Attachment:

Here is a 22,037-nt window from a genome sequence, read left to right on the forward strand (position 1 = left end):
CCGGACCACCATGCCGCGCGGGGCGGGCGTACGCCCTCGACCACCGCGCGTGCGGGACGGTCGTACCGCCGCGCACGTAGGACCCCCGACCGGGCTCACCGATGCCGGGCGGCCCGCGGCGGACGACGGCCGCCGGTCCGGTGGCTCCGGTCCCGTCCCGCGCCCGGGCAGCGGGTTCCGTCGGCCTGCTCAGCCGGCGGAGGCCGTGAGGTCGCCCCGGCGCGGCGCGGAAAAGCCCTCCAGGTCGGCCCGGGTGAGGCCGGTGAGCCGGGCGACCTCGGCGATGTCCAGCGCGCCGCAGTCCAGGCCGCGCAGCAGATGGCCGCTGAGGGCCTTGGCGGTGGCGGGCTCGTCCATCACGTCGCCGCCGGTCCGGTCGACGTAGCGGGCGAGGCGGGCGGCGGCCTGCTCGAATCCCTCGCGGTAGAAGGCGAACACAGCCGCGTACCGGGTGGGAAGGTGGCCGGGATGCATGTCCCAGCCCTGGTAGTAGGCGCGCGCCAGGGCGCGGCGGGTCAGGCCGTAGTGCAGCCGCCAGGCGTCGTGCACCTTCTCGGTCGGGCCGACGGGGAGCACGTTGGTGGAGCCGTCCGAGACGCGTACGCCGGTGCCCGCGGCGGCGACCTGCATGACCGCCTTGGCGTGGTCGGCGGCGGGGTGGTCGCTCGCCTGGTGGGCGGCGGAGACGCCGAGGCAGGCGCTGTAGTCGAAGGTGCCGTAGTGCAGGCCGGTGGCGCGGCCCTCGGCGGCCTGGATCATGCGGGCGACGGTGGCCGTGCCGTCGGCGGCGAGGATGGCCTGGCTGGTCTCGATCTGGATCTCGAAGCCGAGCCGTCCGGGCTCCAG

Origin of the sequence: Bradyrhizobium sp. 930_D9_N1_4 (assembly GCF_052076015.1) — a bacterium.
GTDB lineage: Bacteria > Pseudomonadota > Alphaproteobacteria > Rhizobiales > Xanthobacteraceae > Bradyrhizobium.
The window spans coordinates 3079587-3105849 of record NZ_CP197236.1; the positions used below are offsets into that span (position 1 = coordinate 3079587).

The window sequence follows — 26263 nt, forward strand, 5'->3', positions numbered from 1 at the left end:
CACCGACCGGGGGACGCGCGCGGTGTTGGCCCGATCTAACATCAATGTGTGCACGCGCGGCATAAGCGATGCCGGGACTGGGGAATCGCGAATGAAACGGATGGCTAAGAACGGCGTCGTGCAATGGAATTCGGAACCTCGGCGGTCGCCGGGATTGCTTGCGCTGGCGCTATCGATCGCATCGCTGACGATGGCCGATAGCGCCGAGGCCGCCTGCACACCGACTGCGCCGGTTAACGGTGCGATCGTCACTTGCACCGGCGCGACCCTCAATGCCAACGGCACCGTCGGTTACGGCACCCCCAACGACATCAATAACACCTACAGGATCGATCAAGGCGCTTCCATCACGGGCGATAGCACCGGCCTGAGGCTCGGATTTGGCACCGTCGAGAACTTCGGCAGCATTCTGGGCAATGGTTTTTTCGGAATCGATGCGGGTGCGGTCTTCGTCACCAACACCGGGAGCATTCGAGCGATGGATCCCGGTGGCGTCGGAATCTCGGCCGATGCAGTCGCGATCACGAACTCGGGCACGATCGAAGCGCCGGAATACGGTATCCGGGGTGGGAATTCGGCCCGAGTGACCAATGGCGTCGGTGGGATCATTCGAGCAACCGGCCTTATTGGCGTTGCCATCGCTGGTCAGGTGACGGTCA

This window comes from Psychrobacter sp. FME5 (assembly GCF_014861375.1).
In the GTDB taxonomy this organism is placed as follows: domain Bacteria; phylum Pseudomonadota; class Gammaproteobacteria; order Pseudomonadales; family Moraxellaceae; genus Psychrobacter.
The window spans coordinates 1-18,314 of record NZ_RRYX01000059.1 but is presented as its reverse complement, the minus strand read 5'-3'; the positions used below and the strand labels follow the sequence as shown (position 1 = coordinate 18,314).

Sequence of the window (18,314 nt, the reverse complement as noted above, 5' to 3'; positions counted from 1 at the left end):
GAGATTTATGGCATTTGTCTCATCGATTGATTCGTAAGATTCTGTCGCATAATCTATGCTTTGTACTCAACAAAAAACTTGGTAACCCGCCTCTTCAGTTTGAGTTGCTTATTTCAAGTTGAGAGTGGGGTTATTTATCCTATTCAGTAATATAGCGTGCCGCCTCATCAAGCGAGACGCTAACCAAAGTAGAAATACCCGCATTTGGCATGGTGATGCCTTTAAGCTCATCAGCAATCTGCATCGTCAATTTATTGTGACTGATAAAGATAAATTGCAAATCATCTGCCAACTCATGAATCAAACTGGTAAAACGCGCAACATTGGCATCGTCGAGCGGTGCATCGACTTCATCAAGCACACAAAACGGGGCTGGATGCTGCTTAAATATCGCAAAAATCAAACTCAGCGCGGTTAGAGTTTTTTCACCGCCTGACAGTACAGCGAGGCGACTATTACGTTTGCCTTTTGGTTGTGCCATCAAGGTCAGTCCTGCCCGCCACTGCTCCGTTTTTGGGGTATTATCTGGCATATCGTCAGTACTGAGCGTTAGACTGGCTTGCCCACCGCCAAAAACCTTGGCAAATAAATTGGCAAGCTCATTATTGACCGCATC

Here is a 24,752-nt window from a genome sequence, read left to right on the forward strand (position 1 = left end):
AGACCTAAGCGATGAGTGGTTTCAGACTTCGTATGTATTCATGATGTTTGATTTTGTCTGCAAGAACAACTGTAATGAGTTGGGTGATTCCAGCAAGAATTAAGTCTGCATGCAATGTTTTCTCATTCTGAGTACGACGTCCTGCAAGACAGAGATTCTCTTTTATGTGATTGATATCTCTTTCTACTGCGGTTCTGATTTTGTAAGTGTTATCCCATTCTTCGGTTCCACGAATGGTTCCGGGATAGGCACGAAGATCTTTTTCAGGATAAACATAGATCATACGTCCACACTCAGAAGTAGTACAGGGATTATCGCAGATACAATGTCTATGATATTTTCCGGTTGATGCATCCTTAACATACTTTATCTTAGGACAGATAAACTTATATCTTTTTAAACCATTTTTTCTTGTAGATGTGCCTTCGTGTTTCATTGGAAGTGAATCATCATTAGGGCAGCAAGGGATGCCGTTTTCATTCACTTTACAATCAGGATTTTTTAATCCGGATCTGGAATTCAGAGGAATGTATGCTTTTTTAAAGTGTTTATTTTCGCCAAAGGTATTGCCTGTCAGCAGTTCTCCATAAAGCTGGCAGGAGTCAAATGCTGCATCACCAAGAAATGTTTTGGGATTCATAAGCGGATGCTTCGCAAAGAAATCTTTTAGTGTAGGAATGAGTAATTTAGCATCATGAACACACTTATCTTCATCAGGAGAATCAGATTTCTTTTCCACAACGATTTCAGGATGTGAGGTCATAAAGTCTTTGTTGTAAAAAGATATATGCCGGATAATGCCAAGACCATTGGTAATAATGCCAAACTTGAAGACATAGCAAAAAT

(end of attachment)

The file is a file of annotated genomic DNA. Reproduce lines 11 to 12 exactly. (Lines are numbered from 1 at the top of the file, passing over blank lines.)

Sequence of the window (18,314 nt, the reverse complement as noted above, 5' to 3'; positions counted from 1 at the left end):
GAGATTTATGGCATTTGTCTCATCGATTGATTCGTAAGATTCTGTCGCATAATCTATGCTTTGTACTCAACAAAAAACTTGGTAACCCGCCTCTTCAGTTTGAGTTGCTTATTTCAAGTTGAGAGTGGGGTTATTTATCCTATTCAGTAATATAGCGTGCCGCCTCATCAAGCGAGACGCTAACCAAAGTAGAAATACCCGCATTTGGCATGGTGATGCCTTTAAGCTCATCAGCAATCTGCATCGTCAATTTATTGTGACTGATAAAGATAAATTGCAAATCATCTGCCAACTCATGAATCAAACTGGTAAAACGCGCAACATTGGCATCGTCGAGCGGTGCATCGACTTCATCAAGCACACAAAACGGGGCTGGATGCTGCTTAAATATCGCAAAAATCAAACTCAGCGCGGTTAGAGTTTTTTCACCGCCTGACAGTACAGCGAGGCGACTATTACGTTTGCCTTTTGGTTGTGCCATCAAGGTCAGTCCTGCCCGCCACTGCTCCGTTTTTGGGGTATTATCTGGCATATCGTCAGTACTGAGCGTTAGACTGGCTTGCCCACCGCCAAAAACCTTGGCAAATAAATTGGCAAGCTCATTATTGACCGCATC